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    Spelling Beee

    | Nottingham, England, UK | Bad Behavior, Language & Words, Students

    (I am in electronics class, sitting next to my friend. He is fairly bright, but stops to check his spelling.)

    Friend #1: “Hey, [My Name]? How do you spell “electrode”?

    Me: “E-L-E-C-T-R-O-D-E.”

    Friend #1: “Are you sure? That looks weird, I thought it ended in ‘T-R-O-W-D’?”

    Me: “Nope, pretty sure mine is the correct way.”

    Friend #1: “Okay, thanks.”

    (Five minutes pass by.)

    Friend #1: “How about ‘vacuum’, please?”

    Me: “V-A-C-U-U-M…” *and, because I am unable to resist* “…E.”

    Friend #1: “Thanks.”

    (Friend #2, sat on the other side of Friend #1, shoots me a confused look but I shake my head and stifle a laugh. The look in Friend #2’s eyes means he knows what I’m doing. Five more minutes pass.)

    Friend #1: “How about ‘etched’?”

    Me: “E-T-C-H-E-D… E.”

    Friend #1: “…wait, that doesn’t look right at all.”

    Friend #2: “No, that’s right. It’s how I always spell it.”

    Friend #1: “Really?”

    Friend #2: “Honest!”

    Friend #1: “…it still doesn’t look right. Well, whatever, I’ve run out so can you loan me some more paper?”

    Me: “P-A-P-E-R… E.”

    (A full ten seconds of silence goes by. Then…)

    Friend #1: “D*** YOU!” *begins erasing whole sentences that he’s been writing for most of the lesson*

    Dialed Home The Message

    | WI, USA | Teachers, Technology, Theme Of The Month

    (It is the first day of the classroom portion of driver’s ed. Since the class takes place during the summer, not many people are paying attention. The teacher is going over the class syllabus and is talking about the cell phone policy.)

    Teacher: “I do not want to see ANYONE using their phones during class. You shouldn’t be using your phones while you’re driving, and you shouldn’t be using them when learning about driving. If I see a phone out during class…”

    (The teacher pauses and takes his cell phone, which is a flip phone, out of his pocket. He then throws his phone across the room, where it lands on the floor and breaks in half. This causes multiple students who weren’t paying attention to look at him in disbelief.)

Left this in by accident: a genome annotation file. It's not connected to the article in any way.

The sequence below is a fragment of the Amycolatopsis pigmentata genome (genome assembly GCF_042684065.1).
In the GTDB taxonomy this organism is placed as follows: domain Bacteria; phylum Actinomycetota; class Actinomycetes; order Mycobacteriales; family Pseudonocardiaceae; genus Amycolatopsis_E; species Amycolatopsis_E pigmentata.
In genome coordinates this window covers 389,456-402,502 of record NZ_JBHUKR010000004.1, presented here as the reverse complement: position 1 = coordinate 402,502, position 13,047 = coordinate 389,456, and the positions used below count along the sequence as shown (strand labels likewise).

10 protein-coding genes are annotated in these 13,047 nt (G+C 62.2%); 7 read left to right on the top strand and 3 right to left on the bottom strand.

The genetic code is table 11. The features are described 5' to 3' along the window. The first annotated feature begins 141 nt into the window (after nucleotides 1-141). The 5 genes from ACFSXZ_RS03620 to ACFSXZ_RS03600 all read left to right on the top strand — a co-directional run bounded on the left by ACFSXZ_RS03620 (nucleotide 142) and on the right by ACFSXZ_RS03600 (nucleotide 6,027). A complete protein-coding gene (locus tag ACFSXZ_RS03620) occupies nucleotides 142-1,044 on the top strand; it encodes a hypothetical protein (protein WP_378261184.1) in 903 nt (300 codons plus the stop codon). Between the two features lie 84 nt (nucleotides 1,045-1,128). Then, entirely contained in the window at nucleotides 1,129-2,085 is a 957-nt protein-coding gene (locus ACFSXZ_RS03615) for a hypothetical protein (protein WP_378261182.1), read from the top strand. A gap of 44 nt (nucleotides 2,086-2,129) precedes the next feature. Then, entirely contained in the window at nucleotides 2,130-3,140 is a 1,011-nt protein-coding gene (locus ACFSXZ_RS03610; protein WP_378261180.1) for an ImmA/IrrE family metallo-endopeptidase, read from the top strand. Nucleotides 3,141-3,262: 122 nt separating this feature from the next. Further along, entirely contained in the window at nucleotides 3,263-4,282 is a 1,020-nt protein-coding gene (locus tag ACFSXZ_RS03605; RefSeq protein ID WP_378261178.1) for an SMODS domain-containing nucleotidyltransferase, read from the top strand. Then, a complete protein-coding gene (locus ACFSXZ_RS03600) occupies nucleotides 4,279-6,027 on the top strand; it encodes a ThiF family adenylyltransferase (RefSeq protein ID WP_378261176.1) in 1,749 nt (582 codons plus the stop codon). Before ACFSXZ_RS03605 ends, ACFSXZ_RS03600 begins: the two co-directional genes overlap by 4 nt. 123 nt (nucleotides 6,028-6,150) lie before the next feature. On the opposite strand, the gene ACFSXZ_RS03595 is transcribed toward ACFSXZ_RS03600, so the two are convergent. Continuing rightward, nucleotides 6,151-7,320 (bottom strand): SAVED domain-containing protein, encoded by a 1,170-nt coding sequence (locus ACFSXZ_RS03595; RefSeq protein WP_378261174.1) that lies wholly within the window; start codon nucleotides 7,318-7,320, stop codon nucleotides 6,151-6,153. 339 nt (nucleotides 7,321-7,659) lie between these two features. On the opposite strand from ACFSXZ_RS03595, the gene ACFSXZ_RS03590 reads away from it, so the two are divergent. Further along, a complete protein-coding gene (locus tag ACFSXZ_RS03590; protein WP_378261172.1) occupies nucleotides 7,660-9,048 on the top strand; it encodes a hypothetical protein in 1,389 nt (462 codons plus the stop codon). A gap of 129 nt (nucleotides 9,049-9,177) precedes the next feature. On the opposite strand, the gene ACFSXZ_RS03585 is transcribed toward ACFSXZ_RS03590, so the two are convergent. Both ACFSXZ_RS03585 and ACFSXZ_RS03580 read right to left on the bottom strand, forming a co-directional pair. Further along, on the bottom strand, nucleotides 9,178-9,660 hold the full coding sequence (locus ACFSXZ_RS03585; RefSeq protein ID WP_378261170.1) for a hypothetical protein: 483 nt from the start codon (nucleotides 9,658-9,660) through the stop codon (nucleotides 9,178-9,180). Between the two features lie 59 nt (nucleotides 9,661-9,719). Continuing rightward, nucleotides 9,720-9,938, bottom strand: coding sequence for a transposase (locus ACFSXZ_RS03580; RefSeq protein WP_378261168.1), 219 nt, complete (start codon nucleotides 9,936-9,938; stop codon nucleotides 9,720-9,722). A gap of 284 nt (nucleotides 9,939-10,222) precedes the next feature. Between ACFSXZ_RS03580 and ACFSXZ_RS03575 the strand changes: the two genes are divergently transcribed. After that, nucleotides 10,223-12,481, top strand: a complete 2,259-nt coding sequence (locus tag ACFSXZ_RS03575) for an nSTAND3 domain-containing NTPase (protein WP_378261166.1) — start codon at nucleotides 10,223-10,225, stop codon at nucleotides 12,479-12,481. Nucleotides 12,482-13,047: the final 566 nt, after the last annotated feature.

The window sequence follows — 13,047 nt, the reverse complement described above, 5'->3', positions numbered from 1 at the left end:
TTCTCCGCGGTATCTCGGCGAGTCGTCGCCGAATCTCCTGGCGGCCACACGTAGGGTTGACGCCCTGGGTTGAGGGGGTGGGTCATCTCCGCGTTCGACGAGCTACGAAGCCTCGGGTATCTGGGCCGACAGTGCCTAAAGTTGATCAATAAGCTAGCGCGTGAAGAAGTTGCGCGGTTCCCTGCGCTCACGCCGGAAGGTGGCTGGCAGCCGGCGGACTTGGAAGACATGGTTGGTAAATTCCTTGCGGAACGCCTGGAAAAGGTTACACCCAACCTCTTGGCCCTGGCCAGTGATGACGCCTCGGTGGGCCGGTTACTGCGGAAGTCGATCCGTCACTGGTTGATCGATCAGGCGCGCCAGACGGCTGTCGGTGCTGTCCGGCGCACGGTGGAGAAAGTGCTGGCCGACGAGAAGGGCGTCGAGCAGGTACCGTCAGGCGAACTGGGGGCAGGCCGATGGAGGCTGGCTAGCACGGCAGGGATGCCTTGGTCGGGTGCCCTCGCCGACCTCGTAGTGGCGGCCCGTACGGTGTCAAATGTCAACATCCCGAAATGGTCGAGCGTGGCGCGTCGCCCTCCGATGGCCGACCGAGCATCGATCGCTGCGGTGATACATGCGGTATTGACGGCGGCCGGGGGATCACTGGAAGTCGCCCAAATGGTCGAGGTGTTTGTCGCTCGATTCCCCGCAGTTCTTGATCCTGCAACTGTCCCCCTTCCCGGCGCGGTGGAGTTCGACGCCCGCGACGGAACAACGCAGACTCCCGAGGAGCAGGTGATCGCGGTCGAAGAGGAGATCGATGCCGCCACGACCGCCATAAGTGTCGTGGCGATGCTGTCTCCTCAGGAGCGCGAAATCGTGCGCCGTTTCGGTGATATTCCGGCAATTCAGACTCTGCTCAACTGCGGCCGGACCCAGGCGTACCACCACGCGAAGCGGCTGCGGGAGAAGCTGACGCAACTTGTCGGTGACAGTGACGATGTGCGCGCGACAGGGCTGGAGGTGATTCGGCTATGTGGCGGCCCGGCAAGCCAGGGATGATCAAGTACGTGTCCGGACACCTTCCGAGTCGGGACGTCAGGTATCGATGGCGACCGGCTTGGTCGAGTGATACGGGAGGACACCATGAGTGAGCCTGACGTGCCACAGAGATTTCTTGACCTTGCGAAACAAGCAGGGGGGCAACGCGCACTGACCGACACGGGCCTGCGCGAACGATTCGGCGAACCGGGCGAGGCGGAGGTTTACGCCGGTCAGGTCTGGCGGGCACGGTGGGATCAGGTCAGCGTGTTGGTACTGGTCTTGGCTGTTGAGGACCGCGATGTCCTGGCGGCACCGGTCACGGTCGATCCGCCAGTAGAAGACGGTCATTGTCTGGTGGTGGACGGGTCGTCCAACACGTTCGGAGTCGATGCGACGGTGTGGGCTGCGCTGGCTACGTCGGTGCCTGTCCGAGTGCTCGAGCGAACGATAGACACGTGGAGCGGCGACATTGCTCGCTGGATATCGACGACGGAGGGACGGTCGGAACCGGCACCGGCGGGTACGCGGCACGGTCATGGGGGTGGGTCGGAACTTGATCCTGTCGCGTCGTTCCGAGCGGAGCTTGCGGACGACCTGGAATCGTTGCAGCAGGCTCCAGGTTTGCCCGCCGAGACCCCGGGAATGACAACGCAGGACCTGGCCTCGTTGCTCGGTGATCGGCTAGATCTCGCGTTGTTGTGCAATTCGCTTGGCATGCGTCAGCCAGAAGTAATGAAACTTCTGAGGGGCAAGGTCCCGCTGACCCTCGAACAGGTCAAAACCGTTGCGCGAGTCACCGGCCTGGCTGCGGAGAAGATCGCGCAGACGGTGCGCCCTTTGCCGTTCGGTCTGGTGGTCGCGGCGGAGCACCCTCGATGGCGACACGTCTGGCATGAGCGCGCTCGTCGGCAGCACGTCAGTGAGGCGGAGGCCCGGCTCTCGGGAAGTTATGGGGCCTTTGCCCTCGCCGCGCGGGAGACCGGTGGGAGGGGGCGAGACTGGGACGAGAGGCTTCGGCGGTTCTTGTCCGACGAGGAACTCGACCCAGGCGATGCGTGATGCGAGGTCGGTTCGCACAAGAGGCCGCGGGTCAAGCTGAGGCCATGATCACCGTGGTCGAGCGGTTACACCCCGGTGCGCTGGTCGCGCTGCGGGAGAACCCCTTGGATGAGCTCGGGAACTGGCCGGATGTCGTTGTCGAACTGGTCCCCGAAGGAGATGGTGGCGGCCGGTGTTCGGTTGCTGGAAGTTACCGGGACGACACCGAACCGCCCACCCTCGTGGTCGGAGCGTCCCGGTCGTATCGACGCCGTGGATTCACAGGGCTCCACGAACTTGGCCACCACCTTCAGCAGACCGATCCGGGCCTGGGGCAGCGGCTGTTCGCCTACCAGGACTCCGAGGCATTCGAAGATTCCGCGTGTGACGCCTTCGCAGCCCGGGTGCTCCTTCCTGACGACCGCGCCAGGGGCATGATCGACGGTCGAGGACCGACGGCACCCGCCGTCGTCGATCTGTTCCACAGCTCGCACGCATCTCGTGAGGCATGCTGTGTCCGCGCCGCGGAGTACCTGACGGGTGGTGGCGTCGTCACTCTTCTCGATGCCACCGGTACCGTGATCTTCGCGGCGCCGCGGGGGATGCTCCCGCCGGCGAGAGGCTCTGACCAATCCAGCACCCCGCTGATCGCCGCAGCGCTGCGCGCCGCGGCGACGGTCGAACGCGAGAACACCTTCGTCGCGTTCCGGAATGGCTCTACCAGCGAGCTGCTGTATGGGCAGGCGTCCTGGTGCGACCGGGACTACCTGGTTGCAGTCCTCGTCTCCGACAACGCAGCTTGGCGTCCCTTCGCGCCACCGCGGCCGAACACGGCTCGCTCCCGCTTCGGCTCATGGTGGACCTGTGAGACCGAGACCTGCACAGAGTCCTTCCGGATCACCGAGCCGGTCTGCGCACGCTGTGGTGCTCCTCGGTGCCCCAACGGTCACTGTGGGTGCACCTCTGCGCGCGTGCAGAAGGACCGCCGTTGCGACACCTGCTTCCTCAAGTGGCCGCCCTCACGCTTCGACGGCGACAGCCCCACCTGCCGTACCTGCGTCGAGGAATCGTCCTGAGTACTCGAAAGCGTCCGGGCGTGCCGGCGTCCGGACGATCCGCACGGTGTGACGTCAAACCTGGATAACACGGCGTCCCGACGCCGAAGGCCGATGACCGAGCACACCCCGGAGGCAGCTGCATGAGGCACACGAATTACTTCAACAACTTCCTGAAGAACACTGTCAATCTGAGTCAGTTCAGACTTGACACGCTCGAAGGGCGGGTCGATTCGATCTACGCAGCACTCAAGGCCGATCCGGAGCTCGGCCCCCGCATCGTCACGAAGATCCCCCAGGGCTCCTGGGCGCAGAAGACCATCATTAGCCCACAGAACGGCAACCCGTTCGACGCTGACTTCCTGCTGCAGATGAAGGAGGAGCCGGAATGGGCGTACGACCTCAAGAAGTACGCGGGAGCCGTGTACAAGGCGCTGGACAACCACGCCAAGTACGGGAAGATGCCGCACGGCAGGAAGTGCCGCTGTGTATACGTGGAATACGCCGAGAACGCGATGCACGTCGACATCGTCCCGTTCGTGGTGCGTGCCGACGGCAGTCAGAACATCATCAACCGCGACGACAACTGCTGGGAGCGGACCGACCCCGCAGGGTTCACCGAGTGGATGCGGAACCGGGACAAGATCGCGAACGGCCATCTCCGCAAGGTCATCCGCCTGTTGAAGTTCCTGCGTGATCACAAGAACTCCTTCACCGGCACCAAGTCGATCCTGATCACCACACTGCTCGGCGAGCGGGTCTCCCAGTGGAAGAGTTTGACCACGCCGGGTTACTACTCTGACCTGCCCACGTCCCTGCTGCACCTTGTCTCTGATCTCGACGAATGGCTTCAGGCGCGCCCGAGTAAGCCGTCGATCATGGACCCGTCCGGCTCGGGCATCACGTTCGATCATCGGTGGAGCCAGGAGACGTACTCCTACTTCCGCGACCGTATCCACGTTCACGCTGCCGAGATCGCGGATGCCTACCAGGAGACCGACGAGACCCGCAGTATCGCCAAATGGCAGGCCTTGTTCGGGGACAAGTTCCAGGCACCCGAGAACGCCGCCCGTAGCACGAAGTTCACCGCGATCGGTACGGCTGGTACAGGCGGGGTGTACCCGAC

Student: “Holy s***!”

    Teacher: “Don’t like it? Then don’t take out your phone.”

    (We didn’t have a single issue with cell phone usage!)

    Oh, Brother…

    | Selma, AL, USA | Family & Kids, Language & Words, Parents

    (My five-year-old son has just started kindergarten. Because he was a preemie and is tiny for his age he is somewhat spoiled. The phone rings on his first day of class and I have been expecting a call related to him not sharing. This is the conversation with his teacher:)

    Me: “Hello?”

    Teacher: “May I speak to Mrs. [My Name]?”

    Me: “This is she.”

    Teacher: “Mrs. [My Name], you need to talk to your son!”

    Me: “About…?”

    Teacher: “His words!”

    Me: *thinking he said something rude* “Okay, what did he say?”

    Teacher: “He said SIBLING!”

    Me: “I’m sorry, what did you say he said?”

    Teacher: “He said the word ‘sibling’ and he cannot POSSIBLY know what that means!”

    Me: “Why don’t you go ASK him if he knows what it means?”

    Teacher: “No! You need to talk to him!”

    Me: “No, I don’t think so. I think you need to go back to the classroom and ask my son what the word ‘sibling’ means.”

    Teacher: “Well, even if he does, the other kids don’t and it is rude!”

    Me: “If you think the word sibling is rude, perhaps you should re-evaluate your career options!”

    (For the record, my son not only knew what it meant, but a whole lot of other words that she found to be unacceptable in a five-year-old!)

    Not Making The Grade

    | USA | Exams/Tests, Ignoring/Inattentive, Students

    (All teachers must give baseline assessments at the beginning of the year containing information that will be covered that year, and then give another similar test at the end to gauge how much the students learned. The students are not graded on their work, because they’re basically taking tests on materials they haven’t learned yet. Good luck explaining that to them, though:)

    Teacher: “Make sure you put your name on this, and don’t worry; if you see information you don’t know, leave it blank or take an educated guess. This won’t count toward your grade.”

    Student #1: “It’s being graded?!”

    Teacher: “Nope, this is just an assessment to see what you may already know, or may have covered in middle school.”

    Student #2: “I’m gonna fail! I don’t know any of this!”

    Teacher: “I promise you won’t fail. You’re not getting a grade. This is for me only.”

    Student #3: “Oh, man, I don’t want this to be graded.”

    Teacher: “It won’t. I promise. It’s going to be just fine. Now, make sure that you put your name on both the test and the answer key—”

    Student #4: “I can’t believe we’re getting a test before we’ve learned this stuff. I’m gonna bomb.”

    Teacher: “It’s not getting graded. It’s just for me to gauge your progress.”

    (She finishes handing out the papers and tells them to begin. Five minutes later…)

    Student #5: “Wait, this is getting GRADED?!”

    Teacher: *facepalm*

    Anxious Over Lack Of Anxiety

    | Toronto, ON, Canada | Family & Kids, Theme Of The Month

    (It’s my very first day of school and I’m three years old. My mother is waiting with me for school to start, anxious and worried about how I’ll react to the big change. We arrive outside the classroom.)

    Me: “Okay, Mommy, you can go to work now.”

    (She still teases me about that.)

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